Civil War dismissed and downplayed

Published in Issue 5 (September/October 2021), Letters, Volume 29

Above: ‘MURDERED BY IMPERIAL FREE STATE FORCES ON SEPT. 8TH 1922’—the memorial stone of Capt. Tadgh Kennefick, IRA First Cork Brigade.

Sir,—There appears to be an ever-growing trend to dismiss the Civil War and to downplay it within the ‘decade of centenaries’. In his letter, ‘The failings of past generations’ (HI 29.4, July/August 2021), Joe Coy argues that, because the ‘butcher’s list’ is short in comparison to civil wars in the same period, it should, by implication, be consigned to the backwaters of Irish history. He follows by stating that the relative stability after 1923 is further reason to see the conflict as of little lasting consequence.

This argument reflects a wider and growing attempt to confine and constrain interpretation of the Civil War. Some argue that there was no ‘civil war’ because the combatants ultimately believed in the same objectives. It is also presented as inflated by the British to portray the Irish as a ‘rabble who will fight with anyone’. Tempting as this may be, there is actually little evidence to demonstrate that argument. Rather, Ireland was something the British would rather forget, including those who served there.

Let us be under no illusion: this was a war. Whilst Coy is interested in a numbers game, it nevertheless meets the Uppsala conflict definition. It certainly had an impact on those who lost their lives and those left injured and destitute. In the midst of the killing, Ireland lost key figures who would have been instrumental in her development—Collins, Lynch, Brugha, Boland, Childers etc. It ignores the almost complete absence of female involvement in post-Civil War state politics in contrast to those involved in the cause of the Republic. It also denies the fact of the thousands who had to leave Ireland not because of the economic situation but because state and civil authorities would not employ those who had been aligned with the republican cause. The war was not just about killing; by late 1922 the anti-Treatyites’ arms were only rarely used in direct assaults. They were mainly directed to wreck the Free State’s economy and to impose a rival system of ‘law’. Cabinet minutes of December 1922 show that ‘State funds are almost exhausted’ and the president, W.T. Cosgrave, ‘had to go to the Bank of Ireland to ask for more loans’. The numbers criteria would also apply to the War of Independence but no corresponding pleas to tone down commemoration were made in that regard.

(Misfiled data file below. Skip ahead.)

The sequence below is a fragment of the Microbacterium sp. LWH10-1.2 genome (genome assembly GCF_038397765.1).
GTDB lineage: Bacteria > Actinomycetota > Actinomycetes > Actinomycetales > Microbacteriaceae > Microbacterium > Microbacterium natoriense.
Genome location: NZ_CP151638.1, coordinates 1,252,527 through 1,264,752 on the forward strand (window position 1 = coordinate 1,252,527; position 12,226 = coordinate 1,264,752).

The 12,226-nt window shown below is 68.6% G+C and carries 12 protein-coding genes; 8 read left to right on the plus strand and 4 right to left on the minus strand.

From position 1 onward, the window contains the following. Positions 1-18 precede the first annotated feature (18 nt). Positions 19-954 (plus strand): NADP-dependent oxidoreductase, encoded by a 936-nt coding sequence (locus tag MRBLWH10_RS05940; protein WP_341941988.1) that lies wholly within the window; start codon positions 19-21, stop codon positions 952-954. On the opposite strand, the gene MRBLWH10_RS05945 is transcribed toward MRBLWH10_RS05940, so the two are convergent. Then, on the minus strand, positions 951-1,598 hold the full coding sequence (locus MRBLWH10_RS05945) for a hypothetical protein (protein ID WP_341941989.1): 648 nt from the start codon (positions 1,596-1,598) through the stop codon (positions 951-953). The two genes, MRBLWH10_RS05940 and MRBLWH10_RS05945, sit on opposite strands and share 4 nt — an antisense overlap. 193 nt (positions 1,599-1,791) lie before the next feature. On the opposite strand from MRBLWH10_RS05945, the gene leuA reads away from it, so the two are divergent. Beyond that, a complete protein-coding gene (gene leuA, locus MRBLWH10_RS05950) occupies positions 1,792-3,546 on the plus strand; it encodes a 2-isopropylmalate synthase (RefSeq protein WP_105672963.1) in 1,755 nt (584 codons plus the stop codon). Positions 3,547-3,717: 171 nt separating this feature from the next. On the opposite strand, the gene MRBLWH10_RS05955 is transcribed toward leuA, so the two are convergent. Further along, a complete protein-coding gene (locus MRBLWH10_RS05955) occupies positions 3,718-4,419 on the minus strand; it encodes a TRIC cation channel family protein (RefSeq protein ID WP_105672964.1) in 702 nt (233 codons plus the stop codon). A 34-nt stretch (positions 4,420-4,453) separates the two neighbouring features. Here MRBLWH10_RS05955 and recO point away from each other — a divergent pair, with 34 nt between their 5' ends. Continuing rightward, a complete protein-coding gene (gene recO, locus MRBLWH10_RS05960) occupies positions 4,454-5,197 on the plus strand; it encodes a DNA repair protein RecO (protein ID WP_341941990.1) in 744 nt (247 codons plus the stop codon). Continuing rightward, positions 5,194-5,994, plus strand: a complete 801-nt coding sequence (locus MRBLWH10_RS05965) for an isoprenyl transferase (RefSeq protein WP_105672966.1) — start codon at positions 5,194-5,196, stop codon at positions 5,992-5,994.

However, for Coy not to reference the legacy of partition is disingenuous and selective. Although partition was an established fact at the beginning of the Civil War, the conflict in the South only served to further undermine any possibility of reunification. Thus the Civil War is one of the factors that has contributed to the 30 years of conflict in Northern Ireland.

Whilst it’s true that some participants swapped allegiance—nor was it unusual for a whole unit to simply follow the prevailing view of their commanders—to regard this as an unprincipled affair is wide of the mark. Many of those involved were very clear about their stance and there are endless quotations from both sides demonstrating clear lines of division. The simple memorial stone of Capt. Tadgh Kennefick, IRA First Cork Brigade, states ‘murdered by Imperial Free State Forces’. It speaks volumes.

For years Ireland has been unable to look the Civil War in the eye—it was a dirty subject and too painful. Many of us will have been at family gatherings where the mere mention of Collins or de Valera could bring proceedings to a sudden halt. In recent years our understanding has been enhanced by many excellent locally based studies. This must continue and the period 1922–3 must not be a postscript but seen as seminal in its own right.—Yours etc.,



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